Accountability. Think of the word "accountable." It means to "give an account." When someone knows what your goals are, they help hold you accountable. Whether it is someone else going through this program with you (have you thought about inviting a friend to join you on this one-year journey?) or just someone you can give the basic idea to, having a person who can hold you accountable will give you another added boost to getting your goals! This week we will show you how to set up an accountability partner.
Accountability (a contract with yourself or someone else) is a vital key in the goal-setting process. In those early days Mr. Shoaff held me accountable for my progress on the goals I had set. He asked those hard questions that helped motivate me to continuously work on achieving my dreams. Accountability puts some teeth into the process. If a goal is set and only one person knows it, does it really have any power? Many times it doesn't. At the very least, it isn't as powerful as if you have one or more people who can hold you accountable to your goal.
Think of the word "accountable." Webster defines it as, "liable to being called to account; answerable." In other words, it means to give an account of your actions to yourself or another person. Accountability is a very broad word, yet accountability is essentially follow-up. When someone knows what your goals are, they follow up and hold you accountable by asking you to "give an account" of where you are in the process of achieving that goal. Human nature is such that when we know someone else is going to ask us about it, we are much more motivated to get it done. If for no other reason we don 't want to look lazy and uncommitted to those we are accountable to! This is why having an accountability partner is so important. Whether it is someone else going through this program with you, (have you thought about inviting a friend to join you on this one-year journey?) or just someone who you can give the basic idea to; having a place of accountability will give you another added boost to achieving your goals!
In the basic sense, there are two kinds of accountability: internal and external. Internal accountability is essentially the level of integrity you maintain not only throughout the evaluation process but also in life. It means that when you look at yourself, you judge yourself with honesty. This is where you hold yourself accountable to doing what you said you would do. If you've messed up, say, "I've messed up", but if you've done well then you can celebrate your progress. Let the internal accountability prod you and spur you on to greater action in pursuit of your achievements.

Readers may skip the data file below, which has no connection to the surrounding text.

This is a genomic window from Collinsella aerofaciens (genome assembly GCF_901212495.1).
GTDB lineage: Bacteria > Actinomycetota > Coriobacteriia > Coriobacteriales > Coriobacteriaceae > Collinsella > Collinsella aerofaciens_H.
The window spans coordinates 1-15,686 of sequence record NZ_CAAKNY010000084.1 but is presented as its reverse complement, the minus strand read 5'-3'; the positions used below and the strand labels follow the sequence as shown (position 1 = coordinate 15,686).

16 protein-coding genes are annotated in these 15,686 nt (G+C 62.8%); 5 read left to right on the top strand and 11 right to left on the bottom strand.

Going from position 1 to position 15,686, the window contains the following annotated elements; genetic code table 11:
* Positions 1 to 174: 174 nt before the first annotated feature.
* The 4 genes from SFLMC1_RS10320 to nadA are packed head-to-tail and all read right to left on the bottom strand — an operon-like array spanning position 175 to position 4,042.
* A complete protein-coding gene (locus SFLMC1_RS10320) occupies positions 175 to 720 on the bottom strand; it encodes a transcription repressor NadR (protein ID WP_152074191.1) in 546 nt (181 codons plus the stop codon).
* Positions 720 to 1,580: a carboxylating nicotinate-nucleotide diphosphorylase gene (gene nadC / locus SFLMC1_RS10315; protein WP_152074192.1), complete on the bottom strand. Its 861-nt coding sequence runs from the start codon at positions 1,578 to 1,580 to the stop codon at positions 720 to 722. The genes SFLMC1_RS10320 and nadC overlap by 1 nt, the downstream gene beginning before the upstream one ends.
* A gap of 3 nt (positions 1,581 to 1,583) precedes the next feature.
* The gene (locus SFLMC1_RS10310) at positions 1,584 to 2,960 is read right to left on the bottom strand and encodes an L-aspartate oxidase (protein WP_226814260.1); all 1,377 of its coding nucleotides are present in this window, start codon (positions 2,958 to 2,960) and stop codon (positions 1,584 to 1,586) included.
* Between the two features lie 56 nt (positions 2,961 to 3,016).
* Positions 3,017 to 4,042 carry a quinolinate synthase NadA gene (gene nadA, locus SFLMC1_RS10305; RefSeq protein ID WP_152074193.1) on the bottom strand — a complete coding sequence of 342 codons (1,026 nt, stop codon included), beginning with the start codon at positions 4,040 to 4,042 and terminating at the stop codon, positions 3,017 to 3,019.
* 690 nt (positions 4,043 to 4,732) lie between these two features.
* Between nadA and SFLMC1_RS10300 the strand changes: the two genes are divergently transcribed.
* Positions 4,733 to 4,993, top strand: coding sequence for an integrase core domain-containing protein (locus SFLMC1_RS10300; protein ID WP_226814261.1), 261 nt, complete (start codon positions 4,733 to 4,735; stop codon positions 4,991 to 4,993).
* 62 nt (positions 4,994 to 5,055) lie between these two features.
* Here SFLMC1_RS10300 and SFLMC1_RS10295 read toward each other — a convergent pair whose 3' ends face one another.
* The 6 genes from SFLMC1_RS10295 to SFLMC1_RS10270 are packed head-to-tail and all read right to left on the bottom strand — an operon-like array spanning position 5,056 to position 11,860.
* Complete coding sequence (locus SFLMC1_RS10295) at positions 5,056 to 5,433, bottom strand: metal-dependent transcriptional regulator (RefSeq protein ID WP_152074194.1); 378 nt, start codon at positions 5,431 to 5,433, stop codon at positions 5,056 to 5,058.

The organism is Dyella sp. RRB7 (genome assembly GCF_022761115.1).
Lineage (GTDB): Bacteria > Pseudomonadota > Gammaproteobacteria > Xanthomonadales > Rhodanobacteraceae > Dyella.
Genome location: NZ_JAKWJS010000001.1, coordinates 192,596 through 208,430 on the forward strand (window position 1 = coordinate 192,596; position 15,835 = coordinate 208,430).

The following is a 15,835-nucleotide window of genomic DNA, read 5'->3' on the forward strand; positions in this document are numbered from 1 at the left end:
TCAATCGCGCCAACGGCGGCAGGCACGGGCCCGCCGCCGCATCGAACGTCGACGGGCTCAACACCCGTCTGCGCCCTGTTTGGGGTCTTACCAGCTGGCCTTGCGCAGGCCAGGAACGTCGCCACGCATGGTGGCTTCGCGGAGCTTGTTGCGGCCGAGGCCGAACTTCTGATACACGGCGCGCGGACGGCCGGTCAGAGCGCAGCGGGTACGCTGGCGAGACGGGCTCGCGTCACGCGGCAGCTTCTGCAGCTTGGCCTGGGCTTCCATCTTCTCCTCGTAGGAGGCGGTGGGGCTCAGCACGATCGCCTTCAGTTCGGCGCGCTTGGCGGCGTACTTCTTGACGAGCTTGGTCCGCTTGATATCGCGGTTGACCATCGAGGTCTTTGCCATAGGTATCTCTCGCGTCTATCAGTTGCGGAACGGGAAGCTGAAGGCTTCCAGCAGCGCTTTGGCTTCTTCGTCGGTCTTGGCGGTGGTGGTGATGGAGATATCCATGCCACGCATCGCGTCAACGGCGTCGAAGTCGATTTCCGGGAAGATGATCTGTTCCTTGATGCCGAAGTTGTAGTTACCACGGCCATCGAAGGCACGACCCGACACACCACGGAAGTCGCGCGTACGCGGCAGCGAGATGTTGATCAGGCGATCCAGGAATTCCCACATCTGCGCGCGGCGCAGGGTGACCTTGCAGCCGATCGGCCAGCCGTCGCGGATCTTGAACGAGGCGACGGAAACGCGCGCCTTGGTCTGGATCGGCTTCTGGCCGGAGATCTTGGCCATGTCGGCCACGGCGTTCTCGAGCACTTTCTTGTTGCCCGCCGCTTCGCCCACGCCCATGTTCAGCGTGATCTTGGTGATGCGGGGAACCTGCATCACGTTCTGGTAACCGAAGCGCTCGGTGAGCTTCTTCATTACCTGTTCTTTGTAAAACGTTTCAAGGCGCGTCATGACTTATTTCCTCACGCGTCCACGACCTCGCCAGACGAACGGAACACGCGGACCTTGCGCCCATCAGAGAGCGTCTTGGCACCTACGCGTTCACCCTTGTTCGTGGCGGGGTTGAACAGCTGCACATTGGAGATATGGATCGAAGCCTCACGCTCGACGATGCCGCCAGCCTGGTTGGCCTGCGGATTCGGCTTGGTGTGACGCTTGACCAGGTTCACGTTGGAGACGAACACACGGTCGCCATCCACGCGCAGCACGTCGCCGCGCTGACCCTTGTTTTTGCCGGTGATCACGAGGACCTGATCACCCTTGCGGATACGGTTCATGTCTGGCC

So first and foremost, it is our responsibility to hold ourselves accountable. We answer to ourselves. We take charge of ourselves. How do we do that? Here are a few ideas on how to hold yourself accountable:
1. Write down your goals so they become "objective." You can't go back and say, "That wasn't really my goal."
2. Be ruthlessly honest with yourself when you assess whether or not you have met the goal (of course, if you were specific in your S.M.A.R.T. goal-setting (S.M.A.R.T. means Specific, Measurable, Attainable, Realistic, and Time- sensitive.), you won't have much wiggle room here anyway).
3. If you fall short of your goal, or if you are falling short while on the way, knuckle down and hold yourself accountable to do what it takes to make up the ground so that you can hit that goal! 4. Set a time frame in which you will evaluate your progress and hold yourself accountable.
The second aspect of accountability is that it is external. Find someone else or a group of others to hold you accountable. When we commit to giving an account to someone else for our actions and goals, we take it to the next level. Now let me say that the external part of accountability will not work without the internal aspect. If you are not honest with yourself, then you will probably not be honest with others. Asking someone to hold you accountable and then knowing you won't be completely honest with them will never work. In fact, Howard Hendricks used to have a series of accountability questions that went something like this: Have you done "A"? Have you done "B"? Have you done "C"? Now, have you told the truth on the first three questions? That is a good series of questions to ask!
Having an accountability partner or an outside source of accountability is a powerful force if done right. Here are a few things to keep in mind as you set up an accountability partner:
2. Tell them specifically what your goals are. 3. Commit to being honest with them. 4. Give them permission to speak both words of encouragement, as well as words of challenge when the situation calls for it. 5. Agree on a reasonable time frame in which you will allow them to evaluate your progress and hold you accountable. 6. Follow up on their words when they challenge you or call you to action.
Accountability can be a tremendous thing. There is an old proverb that says one can put a thousand to flight, but two can put ten thousand to flight. When we have someone holding us accountable, we bring others onto our team who will make us stronger, who will make us soar higher, and who will cause our lives to be much richer because of their involvement.
Take a moment and really consider who you will make yourself accountable to in the pursuit of your goals. Now, go back through the words above and begin to work this process out in your own life. You will be extraordinarily glad you did!